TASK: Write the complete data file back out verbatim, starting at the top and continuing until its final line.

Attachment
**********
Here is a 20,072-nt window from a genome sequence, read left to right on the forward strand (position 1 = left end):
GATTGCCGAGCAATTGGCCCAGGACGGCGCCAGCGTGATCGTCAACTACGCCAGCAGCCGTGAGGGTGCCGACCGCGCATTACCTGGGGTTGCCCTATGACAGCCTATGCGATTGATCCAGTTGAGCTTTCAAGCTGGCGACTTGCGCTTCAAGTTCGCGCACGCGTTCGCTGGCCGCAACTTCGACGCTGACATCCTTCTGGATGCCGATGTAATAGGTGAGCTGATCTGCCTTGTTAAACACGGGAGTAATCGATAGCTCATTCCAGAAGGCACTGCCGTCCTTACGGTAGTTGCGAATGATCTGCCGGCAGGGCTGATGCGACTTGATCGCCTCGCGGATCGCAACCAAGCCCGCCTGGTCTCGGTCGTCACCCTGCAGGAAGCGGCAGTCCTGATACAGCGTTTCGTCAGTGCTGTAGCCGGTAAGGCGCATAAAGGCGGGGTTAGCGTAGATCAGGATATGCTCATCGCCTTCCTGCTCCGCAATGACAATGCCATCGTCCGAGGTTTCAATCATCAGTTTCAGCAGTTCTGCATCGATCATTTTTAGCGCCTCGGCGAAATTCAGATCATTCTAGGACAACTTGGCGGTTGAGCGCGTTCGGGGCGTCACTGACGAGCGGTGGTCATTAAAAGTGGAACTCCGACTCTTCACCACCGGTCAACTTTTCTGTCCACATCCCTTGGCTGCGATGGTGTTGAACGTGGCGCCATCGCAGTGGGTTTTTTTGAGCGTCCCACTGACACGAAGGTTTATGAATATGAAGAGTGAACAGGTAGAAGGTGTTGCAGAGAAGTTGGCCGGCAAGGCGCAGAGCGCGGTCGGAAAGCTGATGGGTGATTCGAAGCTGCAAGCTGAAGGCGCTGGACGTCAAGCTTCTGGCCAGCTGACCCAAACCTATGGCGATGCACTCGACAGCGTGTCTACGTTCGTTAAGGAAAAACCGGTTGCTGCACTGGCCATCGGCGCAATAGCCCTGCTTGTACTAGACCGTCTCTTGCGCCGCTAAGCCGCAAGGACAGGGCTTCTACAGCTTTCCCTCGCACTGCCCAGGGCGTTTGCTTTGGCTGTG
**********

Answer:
Here is a 20,072-nt window from a genome sequence, read left to right on the forward strand (position 1 = left end):
GATTGCCGAGCAATTGGCCCAGGACGGCGCCAGCGTGATCGTCAACTACGCCAGCAGCCGTGAGGGTGCCGACCGCGCATTACCTGGGGTTGCCCTATGACAGCCTATGCGATTGATCCAGTTGAGCTTTCAAGCTGGCGACTTGCGCTTCAAGTTCGCGCACGCGTTCGCTGGCCGCAACTTCGACGCTGACATCCTTCTGGATGCCGATGTAATAGGTGAGCTGATCTGCCTTGTTAAACACGGGAGTAATCGATAGCTCATTCCAGAAGGCACTGCCGTCCTTACGGTAGTTGCGAATGATCTGCCGGCAGGGCTGATGCGACTTGATCGCCTCGCGGATCGCAACCAAGCCCGCCTGGTCTCGGTCGTCACCCTGCAGGAAGCGGCAGTCCTGATACAGCGTTTCGTCAGTGCTGTAGCCGGTAAGGCGCATAAAGGCGGGGTTAGCGTAGATCAGGATATGCTCATCGCCTTCCTGCTCCGCAATGACAATGCCATCGTCCGAGGTTTCAATCATCAGTTTCAGCAGTTCTGCATCGATCATTTTTAGCGCCTCGGCGAAATTCAGATCATTCTAGGACAACTTGGCGGTTGAGCGCGTTCGGGGCGTCACTGACGAGCGGTGGTCATTAAAAGTGGAACTCCGACTCTTCACCACCGGTCAACTTTTCTGTCCACATCCCTTGGCTGCGATGGTGTTGAACGTGGCGCCATCGCAGTGGGTTTTTTTGAGCGTCCCACTGACACGAAGGTTTATGAATATGAAGAGTGAACAGGTAGAAGGTGTTGCAGAGAAGTTGGCCGGCAAGGCGCAGAGCGCGGTCGGAAAGCTGATGGGTGATTCGAAGCTGCAAGCTGAAGGCGCTGGACGTCAAGCTTCTGGCCAGCTGACCCAAACCTATGGCGATGCACTCGACAGCGTGTCTACGTTCGTTAAGGAAAAACCGGTTGCTGCACTGGCCATCGGCGCAATAGCCCTGCTTGTACTAGACCGTCTCTTGCGCCGCTAAGCCGCAAGGACAGGGCTTCTACAGCTTTCCCTCGCACTGCCCAGGGCGTTTGCTTTGGCTGTG